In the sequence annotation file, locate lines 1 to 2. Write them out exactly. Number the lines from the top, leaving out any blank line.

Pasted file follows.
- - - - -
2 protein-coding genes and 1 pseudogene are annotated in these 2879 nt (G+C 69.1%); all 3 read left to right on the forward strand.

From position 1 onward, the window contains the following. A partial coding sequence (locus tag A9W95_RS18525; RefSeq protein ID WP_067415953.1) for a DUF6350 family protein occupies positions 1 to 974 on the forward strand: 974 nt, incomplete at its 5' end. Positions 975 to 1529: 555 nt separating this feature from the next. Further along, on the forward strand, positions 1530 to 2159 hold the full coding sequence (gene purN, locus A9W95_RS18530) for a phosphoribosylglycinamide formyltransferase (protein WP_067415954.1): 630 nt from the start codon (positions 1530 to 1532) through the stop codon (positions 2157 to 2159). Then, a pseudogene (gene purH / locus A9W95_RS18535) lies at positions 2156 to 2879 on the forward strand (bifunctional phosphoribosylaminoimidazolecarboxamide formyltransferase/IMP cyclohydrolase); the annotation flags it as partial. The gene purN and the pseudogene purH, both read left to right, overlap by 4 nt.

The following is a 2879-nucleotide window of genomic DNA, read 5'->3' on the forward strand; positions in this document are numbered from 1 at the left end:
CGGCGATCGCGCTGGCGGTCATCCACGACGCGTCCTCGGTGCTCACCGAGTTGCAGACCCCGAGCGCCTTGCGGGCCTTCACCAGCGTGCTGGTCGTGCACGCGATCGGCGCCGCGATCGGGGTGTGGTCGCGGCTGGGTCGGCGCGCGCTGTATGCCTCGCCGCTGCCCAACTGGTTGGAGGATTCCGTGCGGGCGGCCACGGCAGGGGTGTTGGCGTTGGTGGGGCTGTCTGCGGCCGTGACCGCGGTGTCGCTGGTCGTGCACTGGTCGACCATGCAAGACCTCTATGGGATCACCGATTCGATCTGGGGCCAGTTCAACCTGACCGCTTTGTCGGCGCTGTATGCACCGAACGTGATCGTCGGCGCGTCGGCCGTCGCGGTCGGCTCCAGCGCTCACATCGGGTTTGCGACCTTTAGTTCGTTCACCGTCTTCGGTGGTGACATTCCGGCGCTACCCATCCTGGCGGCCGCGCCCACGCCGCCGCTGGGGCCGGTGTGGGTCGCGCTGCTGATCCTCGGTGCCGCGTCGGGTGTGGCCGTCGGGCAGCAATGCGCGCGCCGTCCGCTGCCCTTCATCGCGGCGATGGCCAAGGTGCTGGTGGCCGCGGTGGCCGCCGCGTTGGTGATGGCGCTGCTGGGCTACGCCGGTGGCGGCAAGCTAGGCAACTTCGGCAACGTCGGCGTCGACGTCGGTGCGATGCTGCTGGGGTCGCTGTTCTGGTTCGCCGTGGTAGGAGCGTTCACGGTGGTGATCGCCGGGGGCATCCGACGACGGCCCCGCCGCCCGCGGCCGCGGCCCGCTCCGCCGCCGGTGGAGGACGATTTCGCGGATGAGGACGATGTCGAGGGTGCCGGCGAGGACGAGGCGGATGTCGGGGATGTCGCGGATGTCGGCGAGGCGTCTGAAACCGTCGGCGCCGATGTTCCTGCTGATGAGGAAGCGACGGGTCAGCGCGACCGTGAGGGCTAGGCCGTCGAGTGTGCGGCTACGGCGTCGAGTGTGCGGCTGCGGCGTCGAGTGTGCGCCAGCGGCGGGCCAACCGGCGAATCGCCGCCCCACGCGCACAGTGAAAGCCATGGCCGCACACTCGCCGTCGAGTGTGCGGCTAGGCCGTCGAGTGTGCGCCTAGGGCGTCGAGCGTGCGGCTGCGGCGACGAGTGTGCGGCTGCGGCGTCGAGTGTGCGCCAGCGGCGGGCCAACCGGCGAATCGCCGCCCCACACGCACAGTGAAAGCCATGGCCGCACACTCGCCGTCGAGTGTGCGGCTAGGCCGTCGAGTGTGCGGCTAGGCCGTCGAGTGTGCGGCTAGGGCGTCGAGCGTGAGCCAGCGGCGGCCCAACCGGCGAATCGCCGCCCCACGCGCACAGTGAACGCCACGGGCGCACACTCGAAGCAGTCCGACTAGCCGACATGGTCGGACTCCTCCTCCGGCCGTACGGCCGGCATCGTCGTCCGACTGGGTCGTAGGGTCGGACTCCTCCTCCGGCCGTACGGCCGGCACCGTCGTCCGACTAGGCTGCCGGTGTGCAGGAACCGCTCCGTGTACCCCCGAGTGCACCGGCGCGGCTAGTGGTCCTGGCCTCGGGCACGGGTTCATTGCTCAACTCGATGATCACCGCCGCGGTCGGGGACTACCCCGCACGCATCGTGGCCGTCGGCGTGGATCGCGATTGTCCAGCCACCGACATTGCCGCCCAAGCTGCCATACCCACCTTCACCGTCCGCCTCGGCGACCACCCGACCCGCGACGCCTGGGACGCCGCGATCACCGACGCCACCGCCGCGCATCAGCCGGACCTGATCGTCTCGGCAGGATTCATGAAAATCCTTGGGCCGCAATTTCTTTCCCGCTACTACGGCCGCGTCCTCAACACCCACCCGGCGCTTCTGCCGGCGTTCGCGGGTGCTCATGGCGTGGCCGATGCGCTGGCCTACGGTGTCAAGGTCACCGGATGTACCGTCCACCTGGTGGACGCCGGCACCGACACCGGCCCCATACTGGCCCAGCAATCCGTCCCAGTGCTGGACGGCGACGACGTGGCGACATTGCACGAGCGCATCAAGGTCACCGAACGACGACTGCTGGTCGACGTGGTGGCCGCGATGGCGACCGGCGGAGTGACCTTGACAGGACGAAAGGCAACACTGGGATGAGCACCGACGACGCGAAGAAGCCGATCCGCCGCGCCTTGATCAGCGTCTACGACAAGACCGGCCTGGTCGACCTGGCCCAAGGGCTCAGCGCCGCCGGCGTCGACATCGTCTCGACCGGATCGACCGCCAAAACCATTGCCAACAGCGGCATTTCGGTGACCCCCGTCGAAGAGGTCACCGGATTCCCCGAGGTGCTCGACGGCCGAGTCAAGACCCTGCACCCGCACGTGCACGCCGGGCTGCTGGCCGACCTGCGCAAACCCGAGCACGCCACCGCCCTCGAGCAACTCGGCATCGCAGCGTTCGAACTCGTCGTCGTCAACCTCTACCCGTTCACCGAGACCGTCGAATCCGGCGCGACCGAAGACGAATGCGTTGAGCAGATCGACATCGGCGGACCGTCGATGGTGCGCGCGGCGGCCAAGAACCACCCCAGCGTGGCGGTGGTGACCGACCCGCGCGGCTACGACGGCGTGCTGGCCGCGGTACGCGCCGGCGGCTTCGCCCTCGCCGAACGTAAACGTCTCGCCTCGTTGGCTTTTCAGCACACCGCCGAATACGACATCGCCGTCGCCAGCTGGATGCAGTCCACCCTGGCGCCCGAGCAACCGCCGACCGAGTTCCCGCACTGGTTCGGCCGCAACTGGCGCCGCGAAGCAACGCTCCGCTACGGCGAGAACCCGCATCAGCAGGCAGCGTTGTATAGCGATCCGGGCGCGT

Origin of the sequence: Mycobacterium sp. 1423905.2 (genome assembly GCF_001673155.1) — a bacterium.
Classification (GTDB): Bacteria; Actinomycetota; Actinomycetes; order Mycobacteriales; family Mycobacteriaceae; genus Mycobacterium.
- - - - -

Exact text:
2 protein-coding genes and 1 pseudogene are annotated in these 2879 nt (G+C 69.1%); all 3 read left to right on the forward strand.

From position 1 onward, the window contains the following. A partial coding sequence (locus tag A9W95_RS18525; RefSeq protein ID WP_067415953.1) for a DUF6350 family protein occupies positions 1 to 974 on the forward strand: 974 nt, incomplete at its 5' end. Positions 975 to 1529: 555 nt separating this feature from the next. Further along, on the forward strand, positions 1530 to 2159 hold the full coding sequence (gene purN, locus A9W95_RS18530) for a phosphoribosylglycinamide formyltransferase (protein WP_067415954.1): 630 nt from the start codon (positions 1530 to 1532) through the stop codon (positions 2157 to 2159). Then, a pseudogene (gene purH / locus A9W95_RS18535) lies at positions 2156 to 2879 on the forward strand (bifunctional phosphoribosylaminoimidazolecarboxamide formyltransferase/IMP cyclohydrolase); the annotation flags it as partial. The gene purN and the pseudogene purH, both read left to right, overlap by 4 nt.